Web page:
The precise date on which Chambers was founded has been lost in time, but can be traced at least to the end of the Second World War. David Maxwell Fyfe KC was Attorney-General at the end of the War and became the main UK prosecutor at Nuremburg. When he returned to the Bar he practised, together with his then junior John Barrington, from 1 Temple Gardens. David Maxwell Fyfe was appointed Lord Chancellor (as Lord Kilmuir) in 1954: John Barrington was appointed a County Court Judge. In the same year the depleted set was joined by a group led by John Thompson QC. He was the editor of Redgrave’s Factories Acts and was the doyen of the Personal Injury Bar. This was the start of Chambers’ recognition as experts in this class of work.
John Thompson was appointed a High Court Judge in 1961. Over the years he has been succeeded as Head of Chambers by George Bean QC (later Mr Justice Bean), Colin Fawcett QC, Hugh Carlisle QC, Guy Sankey QC, Sir Geoffrey Nice QC, Ian Burnett QC (now The Rt Hon Lord Burnett of Maldon, Lord Chief Justice of England and Wales), Nigel Wilkinson QC, Robin Tam QC and currently Keith Morton QC. Patrick Mayhew QC (later Lord Mayhew of Twysden) followed in Maxwell Fyfe’s footsteps as Attorney-General (and later becoming Secretary of State for Northern Ireland), as did Dominic Grieve QC.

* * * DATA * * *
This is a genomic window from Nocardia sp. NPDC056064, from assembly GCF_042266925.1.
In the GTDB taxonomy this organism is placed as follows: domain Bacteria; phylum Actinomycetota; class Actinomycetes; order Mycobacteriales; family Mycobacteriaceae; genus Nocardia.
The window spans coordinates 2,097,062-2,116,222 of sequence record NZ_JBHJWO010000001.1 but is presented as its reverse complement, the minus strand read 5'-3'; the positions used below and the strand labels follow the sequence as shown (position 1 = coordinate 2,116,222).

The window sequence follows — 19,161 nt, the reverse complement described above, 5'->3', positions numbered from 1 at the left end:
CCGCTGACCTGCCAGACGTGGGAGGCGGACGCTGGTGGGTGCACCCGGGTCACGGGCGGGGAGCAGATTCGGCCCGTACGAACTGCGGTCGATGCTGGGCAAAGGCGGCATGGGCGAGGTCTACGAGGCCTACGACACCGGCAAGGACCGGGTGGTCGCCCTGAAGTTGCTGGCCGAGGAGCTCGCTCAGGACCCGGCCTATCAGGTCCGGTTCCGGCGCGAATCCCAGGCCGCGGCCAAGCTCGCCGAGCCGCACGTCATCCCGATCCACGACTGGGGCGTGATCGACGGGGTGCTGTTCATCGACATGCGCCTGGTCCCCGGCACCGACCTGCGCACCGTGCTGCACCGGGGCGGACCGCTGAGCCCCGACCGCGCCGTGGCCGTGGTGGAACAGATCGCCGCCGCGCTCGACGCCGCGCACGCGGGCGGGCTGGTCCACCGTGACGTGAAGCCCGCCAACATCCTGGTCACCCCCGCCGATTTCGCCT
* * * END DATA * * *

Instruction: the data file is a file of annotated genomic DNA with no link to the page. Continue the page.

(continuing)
Chambers’ work has broadened with appointments to the Treasury Panels of civil practitioners. Members of Chambers were instructed in the Railway Inquiries and subsequent litigation and became recognised as leading players in prosecutions under the Health and Safety at Work Act 1974, which cases began in the 1990s. The Treasury work has widened to include all aspects of public law, including immigration and anti-terrorism.
Chambers’ size has increased from its initial handful and it has taken on extra accommodation. In 2010 the opportunity was taken to reposition the Clerks’ Room in Harcourt Buildings and this led to it being renamed as Temple Garden Chambers. The success and growth of Chambers will continue.